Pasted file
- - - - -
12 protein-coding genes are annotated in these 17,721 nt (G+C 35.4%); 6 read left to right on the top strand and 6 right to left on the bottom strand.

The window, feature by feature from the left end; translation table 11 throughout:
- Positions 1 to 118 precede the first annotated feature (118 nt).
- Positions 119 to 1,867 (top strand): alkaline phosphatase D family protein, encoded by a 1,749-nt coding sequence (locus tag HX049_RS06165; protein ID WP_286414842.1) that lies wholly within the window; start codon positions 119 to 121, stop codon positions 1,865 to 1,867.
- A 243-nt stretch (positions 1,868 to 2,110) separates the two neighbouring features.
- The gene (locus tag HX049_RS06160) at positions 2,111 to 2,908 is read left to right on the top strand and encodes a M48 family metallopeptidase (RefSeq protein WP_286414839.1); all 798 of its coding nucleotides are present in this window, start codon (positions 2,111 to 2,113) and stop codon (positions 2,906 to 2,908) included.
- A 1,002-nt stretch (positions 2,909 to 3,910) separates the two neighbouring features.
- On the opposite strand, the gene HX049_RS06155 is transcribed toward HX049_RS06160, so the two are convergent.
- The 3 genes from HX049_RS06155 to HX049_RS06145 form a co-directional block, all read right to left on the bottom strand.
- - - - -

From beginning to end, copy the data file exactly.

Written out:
12 protein-coding genes are annotated in these 17,721 nt (G+C 35.4%); 6 read left to right on the top strand and 6 right to left on the bottom strand.

The window, feature by feature from the left end; translation table 11 throughout:
- Positions 1 to 118 precede the first annotated feature (118 nt).
- Positions 119 to 1,867 (top strand): alkaline phosphatase D family protein, encoded by a 1,749-nt coding sequence (locus tag HX049_RS06165; protein ID WP_286414842.1) that lies wholly within the window; start codon positions 119 to 121, stop codon positions 1,865 to 1,867.
- A 243-nt stretch (positions 1,868 to 2,110) separates the two neighbouring features.
- The gene (locus tag HX049_RS06160) at positions 2,111 to 2,908 is read left to right on the top strand and encodes a M48 family metallopeptidase (RefSeq protein WP_286414839.1); all 798 of its coding nucleotides are present in this window, start codon (positions 2,111 to 2,113) and stop codon (positions 2,906 to 2,908) included.
- A 1,002-nt stretch (positions 2,909 to 3,910) separates the two neighbouring features.
- On the opposite strand, the gene HX049_RS06155 is transcribed toward HX049_RS06160, so the two are convergent.
- The 3 genes from HX049_RS06155 to HX049_RS06145 form a co-directional block, all read right to left on the bottom strand.